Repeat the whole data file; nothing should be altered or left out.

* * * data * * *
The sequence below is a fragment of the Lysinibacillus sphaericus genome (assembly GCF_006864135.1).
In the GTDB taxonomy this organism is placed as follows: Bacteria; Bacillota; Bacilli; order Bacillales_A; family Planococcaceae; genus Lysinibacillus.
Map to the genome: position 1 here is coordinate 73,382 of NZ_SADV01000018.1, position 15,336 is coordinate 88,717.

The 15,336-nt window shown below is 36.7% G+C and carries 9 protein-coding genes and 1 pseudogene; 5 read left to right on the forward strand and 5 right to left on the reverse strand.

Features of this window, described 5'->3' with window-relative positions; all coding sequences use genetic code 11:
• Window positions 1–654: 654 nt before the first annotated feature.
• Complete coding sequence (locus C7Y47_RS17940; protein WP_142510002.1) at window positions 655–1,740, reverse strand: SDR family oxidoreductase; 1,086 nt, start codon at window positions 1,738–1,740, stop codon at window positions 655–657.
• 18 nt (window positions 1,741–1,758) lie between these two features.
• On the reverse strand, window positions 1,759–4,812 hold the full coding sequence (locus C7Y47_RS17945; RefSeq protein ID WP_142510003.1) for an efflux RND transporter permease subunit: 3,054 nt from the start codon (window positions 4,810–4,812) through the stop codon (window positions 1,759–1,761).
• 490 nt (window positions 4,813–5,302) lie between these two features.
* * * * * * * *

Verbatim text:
The sequence below is a fragment of the Lysinibacillus sphaericus genome (assembly GCF_006864135.1).
In the GTDB taxonomy this organism is placed as follows: Bacteria; Bacillota; Bacilli; order Bacillales_A; family Planococcaceae; genus Lysinibacillus.
Map to the genome: position 1 here is coordinate 73,382 of NZ_SADV01000018.1, position 15,336 is coordinate 88,717.

The 15,336-nt window shown below is 36.7% G+C and carries 9 protein-coding genes and 1 pseudogene; 5 read left to right on the forward strand and 5 right to left on the reverse strand.

Features of this window, described 5'->3' with window-relative positions; all coding sequences use genetic code 11:
• Window positions 1–654: 654 nt before the first annotated feature.
• Complete coding sequence (locus C7Y47_RS17940; protein WP_142510002.1) at window positions 655–1,740, reverse strand: SDR family oxidoreductase; 1,086 nt, start codon at window positions 1,738–1,740, stop codon at window positions 655–657.
• 18 nt (window positions 1,741–1,758) lie between these two features.
• On the reverse strand, window positions 1,759–4,812 hold the full coding sequence (locus C7Y47_RS17945; RefSeq protein ID WP_142510003.1) for an efflux RND transporter permease subunit: 3,054 nt from the start codon (window positions 4,810–4,812) through the stop codon (window positions 1,759–1,761).
• 490 nt (window positions 4,813–5,302) lie between these two features.